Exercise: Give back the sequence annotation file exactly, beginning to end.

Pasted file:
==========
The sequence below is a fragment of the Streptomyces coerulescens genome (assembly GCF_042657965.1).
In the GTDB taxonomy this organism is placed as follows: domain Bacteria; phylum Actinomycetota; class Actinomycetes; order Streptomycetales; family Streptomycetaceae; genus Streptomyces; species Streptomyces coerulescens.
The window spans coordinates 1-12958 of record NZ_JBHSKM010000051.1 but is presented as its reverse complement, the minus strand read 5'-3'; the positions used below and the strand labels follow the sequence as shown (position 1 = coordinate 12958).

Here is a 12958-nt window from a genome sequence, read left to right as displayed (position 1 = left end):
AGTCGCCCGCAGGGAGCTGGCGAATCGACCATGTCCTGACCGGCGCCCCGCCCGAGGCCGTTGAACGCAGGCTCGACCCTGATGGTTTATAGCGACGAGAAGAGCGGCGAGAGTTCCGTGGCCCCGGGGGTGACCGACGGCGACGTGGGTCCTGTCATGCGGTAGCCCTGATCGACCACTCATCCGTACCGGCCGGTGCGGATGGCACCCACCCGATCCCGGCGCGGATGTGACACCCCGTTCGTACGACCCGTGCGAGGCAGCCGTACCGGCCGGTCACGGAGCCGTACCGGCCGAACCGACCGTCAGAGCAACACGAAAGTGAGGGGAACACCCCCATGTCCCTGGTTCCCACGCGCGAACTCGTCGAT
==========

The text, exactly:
The sequence below is a fragment of the Streptomyces coerulescens genome (assembly GCF_042657965.1).
In the GTDB taxonomy this organism is placed as follows: domain Bacteria; phylum Actinomycetota; class Actinomycetes; order Streptomycetales; family Streptomycetaceae; genus Streptomyces; species Streptomyces coerulescens.
The window spans coordinates 1-12958 of record NZ_JBHSKM010000051.1 but is presented as its reverse complement, the minus strand read 5'-3'; the positions used below and the strand labels follow the sequence as shown (position 1 = coordinate 12958).

Here is a 12958-nt window from a genome sequence, read left to right as displayed (position 1 = left end):
AGTCGCCCGCAGGGAGCTGGCGAATCGACCATGTCCTGACCGGCGCCCCGCCCGAGGCCGTTGAACGCAGGCTCGACCCTGATGGTTTATAGCGACGAGAAGAGCGGCGAGAGTTCCGTGGCCCCGGGGGTGACCGACGGCGACGTGGGTCCTGTCATGCGGTAGCCCTGATCGACCACTCATCCGTACCGGCCGGTGCGGATGGCACCCACCCGATCCCGGCGCGGATGTGACACCCCGTTCGTACGACCCGTGCGAGGCAGCCGTACCGGCCGGTCACGGAGCCGTACCGGCCGAACCGACCGTCAGAGCAACACGAAAGTGAGGGGAACACCCCCATGTCCCTGGTTCCCACGCGCGAACTCGTCGAT